Wednesday, 30 August 2023
The Republican Turkish Party (CTP) has submitted its proposals for amendments to the Penal Code and the Military Offences Law to the Speaker of the Assembly, Yeniduzen.
Among the amendments requested is the complete abolishment of Article 26 of the Military Offences and Penalties Law, under which journalist Ali Kişmir will be tried with a recommendation of 10 years in prison.
In the amendment proposal, it was stated that Article 26, which is subtitled “insult and defamation of moral personality”, “harbours serious dangers in terms of personal rights and freedoms“.
In a statement released by the CTP, it was emphasised that, except for incitement to violence and hate crimes, people who exercise natural right to freedom of speech should not be subjected to criminal sanctions, a liberty which is generally accepted in modern democracies.
It was stated that the proposals in question were presented within the framework of modern legal principles without hindering the right to appeal to the Court against allegations of “insult and blasphemy” and added: “It has been one of the most fundamental principles that political figures should be more tolerant towards criticism directed against them, taking into account their political responsibilities and the breadth of their means of response“.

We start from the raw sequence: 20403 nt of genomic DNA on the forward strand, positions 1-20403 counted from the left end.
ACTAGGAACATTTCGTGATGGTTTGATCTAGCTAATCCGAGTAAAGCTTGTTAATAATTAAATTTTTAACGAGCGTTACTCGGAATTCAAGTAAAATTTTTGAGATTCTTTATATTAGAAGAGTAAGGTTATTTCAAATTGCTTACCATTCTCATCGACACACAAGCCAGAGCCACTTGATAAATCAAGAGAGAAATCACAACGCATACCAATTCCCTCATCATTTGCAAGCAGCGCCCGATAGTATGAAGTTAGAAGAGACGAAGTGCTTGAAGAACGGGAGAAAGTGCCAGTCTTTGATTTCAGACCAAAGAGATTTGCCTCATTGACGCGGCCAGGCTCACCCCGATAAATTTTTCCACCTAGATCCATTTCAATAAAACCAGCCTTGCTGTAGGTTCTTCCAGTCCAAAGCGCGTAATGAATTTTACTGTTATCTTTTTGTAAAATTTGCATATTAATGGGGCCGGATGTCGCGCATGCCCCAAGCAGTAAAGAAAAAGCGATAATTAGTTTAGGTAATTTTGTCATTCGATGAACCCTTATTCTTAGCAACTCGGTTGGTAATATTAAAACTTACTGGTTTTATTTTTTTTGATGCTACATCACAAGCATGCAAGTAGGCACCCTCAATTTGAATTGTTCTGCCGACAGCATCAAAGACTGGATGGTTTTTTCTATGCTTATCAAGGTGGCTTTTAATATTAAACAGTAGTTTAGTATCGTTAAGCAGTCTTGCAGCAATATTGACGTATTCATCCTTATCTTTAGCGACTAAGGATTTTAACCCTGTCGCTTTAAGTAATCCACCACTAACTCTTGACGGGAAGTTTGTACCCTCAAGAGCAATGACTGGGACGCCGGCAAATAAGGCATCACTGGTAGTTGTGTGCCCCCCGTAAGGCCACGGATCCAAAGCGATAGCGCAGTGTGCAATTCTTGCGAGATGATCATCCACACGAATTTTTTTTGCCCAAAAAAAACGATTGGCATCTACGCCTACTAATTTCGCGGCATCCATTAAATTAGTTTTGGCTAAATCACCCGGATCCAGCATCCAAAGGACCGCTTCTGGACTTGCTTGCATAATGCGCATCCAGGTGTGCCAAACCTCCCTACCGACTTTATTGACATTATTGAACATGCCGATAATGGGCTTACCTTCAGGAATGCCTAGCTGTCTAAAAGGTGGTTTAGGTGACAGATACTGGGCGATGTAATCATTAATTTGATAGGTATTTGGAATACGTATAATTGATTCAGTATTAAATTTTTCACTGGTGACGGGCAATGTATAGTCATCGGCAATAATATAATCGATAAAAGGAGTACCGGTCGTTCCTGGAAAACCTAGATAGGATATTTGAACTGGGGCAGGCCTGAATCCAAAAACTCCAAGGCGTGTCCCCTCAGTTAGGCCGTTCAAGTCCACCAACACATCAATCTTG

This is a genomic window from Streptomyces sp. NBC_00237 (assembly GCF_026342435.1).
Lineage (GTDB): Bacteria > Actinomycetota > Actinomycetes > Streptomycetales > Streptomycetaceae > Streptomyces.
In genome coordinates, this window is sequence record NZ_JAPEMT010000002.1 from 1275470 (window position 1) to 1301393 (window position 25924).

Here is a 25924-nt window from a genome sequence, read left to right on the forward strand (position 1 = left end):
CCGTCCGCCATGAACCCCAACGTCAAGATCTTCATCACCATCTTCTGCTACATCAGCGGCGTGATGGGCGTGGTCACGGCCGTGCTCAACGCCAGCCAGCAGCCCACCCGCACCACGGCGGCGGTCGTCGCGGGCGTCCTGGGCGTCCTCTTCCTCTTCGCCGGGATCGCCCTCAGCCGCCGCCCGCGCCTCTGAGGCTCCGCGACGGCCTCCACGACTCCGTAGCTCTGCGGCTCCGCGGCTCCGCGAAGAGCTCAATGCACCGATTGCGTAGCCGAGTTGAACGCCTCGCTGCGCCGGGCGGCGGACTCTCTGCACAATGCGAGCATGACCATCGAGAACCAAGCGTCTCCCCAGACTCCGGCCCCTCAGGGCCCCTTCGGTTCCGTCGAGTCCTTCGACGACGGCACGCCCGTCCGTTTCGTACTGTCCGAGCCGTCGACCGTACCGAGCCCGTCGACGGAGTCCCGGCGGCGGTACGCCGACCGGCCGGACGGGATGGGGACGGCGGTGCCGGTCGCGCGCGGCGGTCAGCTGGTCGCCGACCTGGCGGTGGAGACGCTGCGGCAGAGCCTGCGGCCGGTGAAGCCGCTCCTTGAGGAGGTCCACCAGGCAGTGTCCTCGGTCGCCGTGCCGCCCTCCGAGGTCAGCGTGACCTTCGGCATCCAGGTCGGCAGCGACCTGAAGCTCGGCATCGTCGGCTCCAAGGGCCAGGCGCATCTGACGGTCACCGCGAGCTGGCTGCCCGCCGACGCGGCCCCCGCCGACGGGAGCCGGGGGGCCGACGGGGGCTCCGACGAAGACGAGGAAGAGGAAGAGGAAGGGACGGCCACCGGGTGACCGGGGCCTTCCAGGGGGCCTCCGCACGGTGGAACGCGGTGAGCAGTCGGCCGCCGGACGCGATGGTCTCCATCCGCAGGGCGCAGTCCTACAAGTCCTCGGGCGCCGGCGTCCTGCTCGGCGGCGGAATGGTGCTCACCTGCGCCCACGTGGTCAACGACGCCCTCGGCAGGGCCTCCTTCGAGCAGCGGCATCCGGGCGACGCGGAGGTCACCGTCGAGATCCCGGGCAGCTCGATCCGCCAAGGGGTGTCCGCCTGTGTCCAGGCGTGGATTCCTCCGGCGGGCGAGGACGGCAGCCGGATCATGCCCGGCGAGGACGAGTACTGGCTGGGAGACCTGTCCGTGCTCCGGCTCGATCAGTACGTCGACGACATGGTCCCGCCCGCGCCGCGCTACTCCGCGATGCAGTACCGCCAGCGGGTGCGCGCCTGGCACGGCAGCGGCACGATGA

Speaking to Yeniduzen on the content of the amendment proposals, CTP Secretary General Asım Akansoy said that the work on the proposals was prepared with a libertarian understanding by consulting the views of stakeholders and was shaped on the basis that freedom of thought is the right of every individual.
“The lawsuit against Kişmir has made the urgent issue even more urgent“, he said.
Emphasising that the current penal code contains a regulation that is far behind today’s modern law and human rights in many aspects, Akansoy said that the starting point of the current law was prepared during the British colonial period in order to protect the Queen, the British Government and the Colonial Government.
Akansoy emphasised that although the boundaries of these regulations, which include concepts such as ‘mischievous intent’ (destructive intent), have been significantly narrowed with the amendments made in 2007, the boundaries of these concepts in the Penal Code should be re-evaluated today.